Goodwill to all mankind, drivers and cyclists!
Motoring editor Andy Russell’s seasonal goodwill is already running out for safety-shunning stupid drivers and cyclists.
I know we’re coming up to the season of goodwill but, for fear of sounding like a miserable old humbug (something my wife will no doubt agree with), mine is already starting to wear a bit thin thanks to road users who seem to think safety is not their responsibility.
This week’s early snow showers caught a few road-users by surprise – quite staggering given the weather forecasts and warnings – but still we have motorists driving along in blizzard conditions with no lights on and peering out of ‘letterboxes’ in misted-up, snow-covered windscreens.
I don’t know if it’s sheer stupidity, or just idleness, not to spend a couple of minutes using the electric fan and air-conditioning to demist the inside of the windows while whizzing round the outside with a car scraper and chamois to dry the windows and mirrors.
And check all your lights are working – there seems to be a lot of cars with a headlight out – ‘one-eyed monsters’ – and tail lamps missing. Why not carry some spare bulbs too – you can buy boxes of the various ones needed for different cars in motoring accessories shops. It might even make a good Christmas present.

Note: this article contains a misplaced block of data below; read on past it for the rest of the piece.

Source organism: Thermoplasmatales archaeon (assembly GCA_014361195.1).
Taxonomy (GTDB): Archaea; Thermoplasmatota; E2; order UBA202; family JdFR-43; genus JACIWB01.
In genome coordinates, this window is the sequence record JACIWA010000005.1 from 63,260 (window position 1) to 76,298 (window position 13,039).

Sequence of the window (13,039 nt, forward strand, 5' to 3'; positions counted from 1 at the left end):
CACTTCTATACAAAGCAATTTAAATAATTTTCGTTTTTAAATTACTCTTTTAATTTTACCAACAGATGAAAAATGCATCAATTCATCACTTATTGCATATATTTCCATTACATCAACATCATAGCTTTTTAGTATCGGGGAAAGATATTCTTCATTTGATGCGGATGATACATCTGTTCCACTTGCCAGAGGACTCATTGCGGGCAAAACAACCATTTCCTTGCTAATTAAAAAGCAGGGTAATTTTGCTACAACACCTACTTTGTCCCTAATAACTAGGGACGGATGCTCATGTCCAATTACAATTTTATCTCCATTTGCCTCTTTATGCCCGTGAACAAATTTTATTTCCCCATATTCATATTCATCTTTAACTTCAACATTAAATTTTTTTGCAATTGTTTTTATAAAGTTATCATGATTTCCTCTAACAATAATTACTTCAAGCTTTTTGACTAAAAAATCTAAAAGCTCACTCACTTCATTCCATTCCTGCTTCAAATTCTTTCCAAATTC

On the subject of lights, there are several cyclists I have come across who think it is fine to ride without cycle lamps on roads that have street lights.
I can across not one, but four, youngsters while going home from work this week and all were dressed in dark clothing and their only lighting was the rider in front was wearing a head torch – not a lot of consolation for the cyclist at the back who was in danger of being hit from behind, nor for the poor driver who failed to see them.
Perhaps Santa will bring them so cycle lights... assuming they live that long.
And before anyone says I’ve got it in for cyclists, I haven’t. In fact I felt very sorry for one getting harrassed by a driver who was putting the rush into rush-hour one morning this week.
I was in the outside lane of a stretch of road which narrowed to one up ahead but, as I could see a cyclist on the nearside further up the road (not difficult with their flashing and solid rear lights and hi-viz jacket and cycle helmet), stayed out to the right to give the cyclist plenty of room when I passed. Unfortunately the driver in the inside lane tried to undertake not once, but twice, while gaining quickly on the cyclist. For fear he was going to hit the bike, I backed off and let the idiot through.
It’s that sort of behaviour that makes me think that self-driving cars may not be so bad after all.
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